But it goes further than that because mirroring also creates a feeling of similarity and shared understanding. 

When you subtly mimic someone’s body language, it signals that you’re on the same wavelength, boosting a connection and building rapport. 

Amazing, right?

For me, the most important aspect of it is this:

When people perceive you as being similar to them, they become more receptive to your ideas or suggestions.

In persuasive communication, this is a subtle but effective tool. 

6) Control your breathing

toxic work environment 10 body language tricks to appear calm and confident in stressful situations

Deep breaths are like a secret weapon against stress. Inhale slowly, hold for a moment and then exhale. 

I started doing this regularly a couple of years ago, and I can attest that it works wonders.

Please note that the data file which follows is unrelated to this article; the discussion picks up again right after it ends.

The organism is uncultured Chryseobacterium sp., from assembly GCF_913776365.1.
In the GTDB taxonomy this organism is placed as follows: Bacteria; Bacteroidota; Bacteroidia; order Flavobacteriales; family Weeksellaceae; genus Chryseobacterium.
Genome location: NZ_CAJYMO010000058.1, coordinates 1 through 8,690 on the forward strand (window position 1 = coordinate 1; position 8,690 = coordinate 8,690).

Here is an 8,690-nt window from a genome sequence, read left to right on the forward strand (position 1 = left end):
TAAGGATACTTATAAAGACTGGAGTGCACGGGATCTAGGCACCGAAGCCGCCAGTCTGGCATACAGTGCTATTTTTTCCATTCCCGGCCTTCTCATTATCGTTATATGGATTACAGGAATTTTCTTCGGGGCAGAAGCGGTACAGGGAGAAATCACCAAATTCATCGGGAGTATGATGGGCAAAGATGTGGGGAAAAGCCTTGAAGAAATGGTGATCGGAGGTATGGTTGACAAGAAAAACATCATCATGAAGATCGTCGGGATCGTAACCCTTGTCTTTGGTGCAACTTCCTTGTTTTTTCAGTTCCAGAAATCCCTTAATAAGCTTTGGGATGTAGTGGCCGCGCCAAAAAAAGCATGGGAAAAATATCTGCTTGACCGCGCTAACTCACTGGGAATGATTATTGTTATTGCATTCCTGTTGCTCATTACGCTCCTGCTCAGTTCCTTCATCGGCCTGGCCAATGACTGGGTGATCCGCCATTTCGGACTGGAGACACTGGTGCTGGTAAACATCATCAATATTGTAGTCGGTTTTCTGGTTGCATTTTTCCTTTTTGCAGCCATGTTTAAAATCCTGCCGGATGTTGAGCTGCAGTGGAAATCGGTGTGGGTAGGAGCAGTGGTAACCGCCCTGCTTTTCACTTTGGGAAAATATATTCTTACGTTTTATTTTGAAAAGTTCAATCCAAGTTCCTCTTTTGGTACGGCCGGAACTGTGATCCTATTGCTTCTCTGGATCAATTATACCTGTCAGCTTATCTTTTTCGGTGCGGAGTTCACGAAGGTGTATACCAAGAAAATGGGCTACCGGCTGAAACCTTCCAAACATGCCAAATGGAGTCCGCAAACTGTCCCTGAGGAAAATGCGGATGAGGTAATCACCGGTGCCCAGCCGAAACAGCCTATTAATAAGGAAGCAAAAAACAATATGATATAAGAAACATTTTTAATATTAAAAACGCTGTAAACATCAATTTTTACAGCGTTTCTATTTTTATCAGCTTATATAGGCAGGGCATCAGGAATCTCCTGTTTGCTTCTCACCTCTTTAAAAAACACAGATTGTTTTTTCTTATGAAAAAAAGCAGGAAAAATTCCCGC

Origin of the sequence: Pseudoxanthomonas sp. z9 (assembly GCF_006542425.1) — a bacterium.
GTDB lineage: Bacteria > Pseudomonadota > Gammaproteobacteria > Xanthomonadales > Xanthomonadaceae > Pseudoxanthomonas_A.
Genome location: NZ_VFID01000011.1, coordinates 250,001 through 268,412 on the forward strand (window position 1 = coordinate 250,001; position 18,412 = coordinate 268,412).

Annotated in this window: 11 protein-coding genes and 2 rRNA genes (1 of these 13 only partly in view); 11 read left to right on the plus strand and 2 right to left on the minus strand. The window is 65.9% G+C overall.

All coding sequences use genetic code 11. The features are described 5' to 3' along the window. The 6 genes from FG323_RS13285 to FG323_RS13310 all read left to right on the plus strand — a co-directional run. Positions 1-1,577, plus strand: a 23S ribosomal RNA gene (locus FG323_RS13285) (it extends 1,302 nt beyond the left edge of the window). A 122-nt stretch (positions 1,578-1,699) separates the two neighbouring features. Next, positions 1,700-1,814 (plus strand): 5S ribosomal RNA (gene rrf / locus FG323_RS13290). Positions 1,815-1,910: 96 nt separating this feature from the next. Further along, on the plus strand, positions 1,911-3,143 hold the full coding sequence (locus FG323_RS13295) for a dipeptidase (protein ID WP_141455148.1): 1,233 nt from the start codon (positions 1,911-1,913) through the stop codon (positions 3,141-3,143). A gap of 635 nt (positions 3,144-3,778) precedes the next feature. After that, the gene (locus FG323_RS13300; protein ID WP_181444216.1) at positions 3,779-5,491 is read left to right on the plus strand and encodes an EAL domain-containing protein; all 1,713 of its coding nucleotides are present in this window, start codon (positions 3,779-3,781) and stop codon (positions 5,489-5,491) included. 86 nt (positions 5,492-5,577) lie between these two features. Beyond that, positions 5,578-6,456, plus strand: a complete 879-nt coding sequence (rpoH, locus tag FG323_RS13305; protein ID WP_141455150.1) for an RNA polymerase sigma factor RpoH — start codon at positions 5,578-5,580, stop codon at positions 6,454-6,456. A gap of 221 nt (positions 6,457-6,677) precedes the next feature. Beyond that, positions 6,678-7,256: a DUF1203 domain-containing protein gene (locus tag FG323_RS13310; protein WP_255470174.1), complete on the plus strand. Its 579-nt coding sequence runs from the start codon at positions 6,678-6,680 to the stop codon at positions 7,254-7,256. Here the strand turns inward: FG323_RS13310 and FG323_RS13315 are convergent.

It’s a simple technique that not only calms your nerves but also projects a composed image to others. Plus, it’s discreet and won’t draw too much attention.

I now use it for all sorts of things, like a helping hand to falling asleep at night, calming down after going all out when exercising, and similar. 

7) Speak slowly and clearly to project confidence and control

Rapid-fire speech can make you appear anxious. Instead, take a moment to gather your thoughts and speak at a measured pace. 

It not only helps you articulate better but also gives the impression that you’re in control of the situation.

This has always been an issue I was battling with. I would come out of the gate speeding, and that would make me incoherent and seem less professional.

Now, that’s not a problem when you’re with your friends, but at work, it’s a bit annoying. 

I’m much more collected now, and I think I can convey my message much better than before. 

8) Stand or sit up straight to appear confident